At seventeen-years-old, my sister, Rachel, was attending college in our hometown. She timed her entry to campus buildings with the movements of other students, as she was too weak to open doors herself. She had lost weight and slept all the time. When she finally went to the doctor, she was diagnosed with Type I Diabetes.
A non-diabetic person has blood sugar levels ranging from 80-130 mg/dl. At 180, you begin to experience the classic symptoms of diabetes: extreme thirst, frequent urination, fatigue, dry skin. Rachel’s sugars were over 600 mg/dl. She was admitted to the hospital for immediate treatment.
When you eat carbohydrates, your body turns them into glucose. Insulin is a hormone that allows glucose to be used by the cells of the body for energy. It’s frequently described as the key that unlocks the door to the cell to allow sugar in. Type I Diabetes occurs when, for unknown reasons, the immune system attacks and kills the cells of the pancreas that produce insulin. Without insulin, sugar builds up in the blood stream and the body begins to burn fat for energy instead of sugar, producing an acidic substance called ketones. The build up of ketones is known as ketoacidosis and, if left untreated, it is fatal.
At nineteen, my sister developed her own strategy for dealing with diabetes. She didn’t exactly like having to give herself shots all day, so she decided to take only a daily shot of long-acting insulin and forgo eating carbs of any kind. Needless to say, this strategy didn’t work so well. She kept losing weight and her hair began to fall out. One day she found herself vomiting uncontrollably with what she thought was food poisoning but was really ketoacidosis. She passed out in the bathroom and was taken to the hospital in a diabetic coma. Happily, she recovered.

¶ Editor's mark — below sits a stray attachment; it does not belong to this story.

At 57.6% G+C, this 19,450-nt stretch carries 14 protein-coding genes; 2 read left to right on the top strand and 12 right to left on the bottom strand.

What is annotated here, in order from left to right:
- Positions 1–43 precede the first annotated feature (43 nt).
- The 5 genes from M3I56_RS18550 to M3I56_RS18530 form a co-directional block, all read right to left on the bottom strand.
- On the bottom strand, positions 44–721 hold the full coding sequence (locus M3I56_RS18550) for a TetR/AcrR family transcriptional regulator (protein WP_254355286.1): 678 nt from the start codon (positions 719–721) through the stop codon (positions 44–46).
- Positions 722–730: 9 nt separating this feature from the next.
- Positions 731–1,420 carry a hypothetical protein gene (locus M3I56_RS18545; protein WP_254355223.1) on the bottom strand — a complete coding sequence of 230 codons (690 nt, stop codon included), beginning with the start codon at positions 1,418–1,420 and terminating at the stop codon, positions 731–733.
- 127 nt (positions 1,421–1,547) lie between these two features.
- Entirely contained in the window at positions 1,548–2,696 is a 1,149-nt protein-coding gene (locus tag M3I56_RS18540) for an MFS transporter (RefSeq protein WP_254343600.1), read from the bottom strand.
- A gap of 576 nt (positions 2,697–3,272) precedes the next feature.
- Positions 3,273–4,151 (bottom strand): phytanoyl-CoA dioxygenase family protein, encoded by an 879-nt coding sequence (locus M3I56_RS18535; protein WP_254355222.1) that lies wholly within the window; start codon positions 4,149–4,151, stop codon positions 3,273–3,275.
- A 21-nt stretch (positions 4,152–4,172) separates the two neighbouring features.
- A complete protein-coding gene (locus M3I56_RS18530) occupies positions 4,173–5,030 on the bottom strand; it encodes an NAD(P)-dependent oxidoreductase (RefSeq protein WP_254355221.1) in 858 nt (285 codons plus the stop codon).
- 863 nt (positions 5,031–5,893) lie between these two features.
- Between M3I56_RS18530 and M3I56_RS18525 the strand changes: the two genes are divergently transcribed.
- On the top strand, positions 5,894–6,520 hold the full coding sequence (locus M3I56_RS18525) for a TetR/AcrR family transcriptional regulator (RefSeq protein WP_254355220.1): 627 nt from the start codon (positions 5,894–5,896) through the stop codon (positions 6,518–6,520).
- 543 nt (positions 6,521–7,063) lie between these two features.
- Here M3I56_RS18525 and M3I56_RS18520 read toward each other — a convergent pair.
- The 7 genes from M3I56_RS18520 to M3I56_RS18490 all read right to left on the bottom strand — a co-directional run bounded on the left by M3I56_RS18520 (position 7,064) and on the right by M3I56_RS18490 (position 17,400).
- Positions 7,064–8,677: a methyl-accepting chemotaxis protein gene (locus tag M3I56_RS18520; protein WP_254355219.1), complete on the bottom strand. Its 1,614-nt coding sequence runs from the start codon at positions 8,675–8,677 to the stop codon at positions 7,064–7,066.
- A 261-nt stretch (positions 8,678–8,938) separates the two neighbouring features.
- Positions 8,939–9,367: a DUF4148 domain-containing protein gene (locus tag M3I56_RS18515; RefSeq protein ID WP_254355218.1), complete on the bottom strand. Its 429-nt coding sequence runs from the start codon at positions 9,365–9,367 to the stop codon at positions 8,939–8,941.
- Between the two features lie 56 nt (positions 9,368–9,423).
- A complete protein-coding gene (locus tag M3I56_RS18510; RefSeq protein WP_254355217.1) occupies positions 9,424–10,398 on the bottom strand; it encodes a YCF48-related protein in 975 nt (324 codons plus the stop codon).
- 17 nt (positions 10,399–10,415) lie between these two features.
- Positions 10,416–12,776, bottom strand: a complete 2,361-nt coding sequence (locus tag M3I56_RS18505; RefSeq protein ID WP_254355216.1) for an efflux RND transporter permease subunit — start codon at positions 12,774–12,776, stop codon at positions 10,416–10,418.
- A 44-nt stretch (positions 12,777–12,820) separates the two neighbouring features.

Before insulin therapy was discovered in the 1920s, Type I Diabetes was a death sentence. Most patients lived less than a year after diagnosis and most of the victims were children (Type I is sometimes referred to as Juvenile Onset Diabetes). Diabetes treatment has come a long way since then. While the first blood glucose meters were as large as a backpack, modern meters fit in your pocket. There are several choices for insulin delivery (insulin must be injected, as it doesn’t fair well against stomach acids): syringes, pens or even pumps. Today, my sister wears an insulin pump, which delivers a steady dose of insulin through the day, and extra insulin at mealtimes.
As long time readers of this blog know, I also have diabetes. I was diagnosed with Type II Diabetes in June 2009. However, I don’t exactly fit the profile for Type II. Type II is categorized by insulin resistance. When a person eats too many carbohydrates, the body counters by over-producing insulin, and over time, cells become resistant to insulin, causing blood glucose levels to rise. Most Type II Diabetics are over forty and overweight. I was thirty-three when I was diagnosed, and not overweight. After diagnosis, I saw a nutritionist and began to limit my carbohydrate intake and increase my exercise, I was able to bring my glucose levels down.
However, recently, my sugars have been on the rise, despite my efforts.
There is a test for blood glucose called the A1C. It measures the amount of glucose that has attached itself to hemoglobin cells and provides an average glucose level of the last 2-3 months. The A1C results is represented as a percentage, a non-diabetic person has an A1C of 5% or less. Diabetes is diagnosed at a level of 6.5% and up. Last spring, my A1C was 5.85% — a good number that made me feel smug about my stellar efforts at Diabetes management. In November, it was up to 6.5%. I began testing regularly and was alarmed that my sugars were much higher than I thought.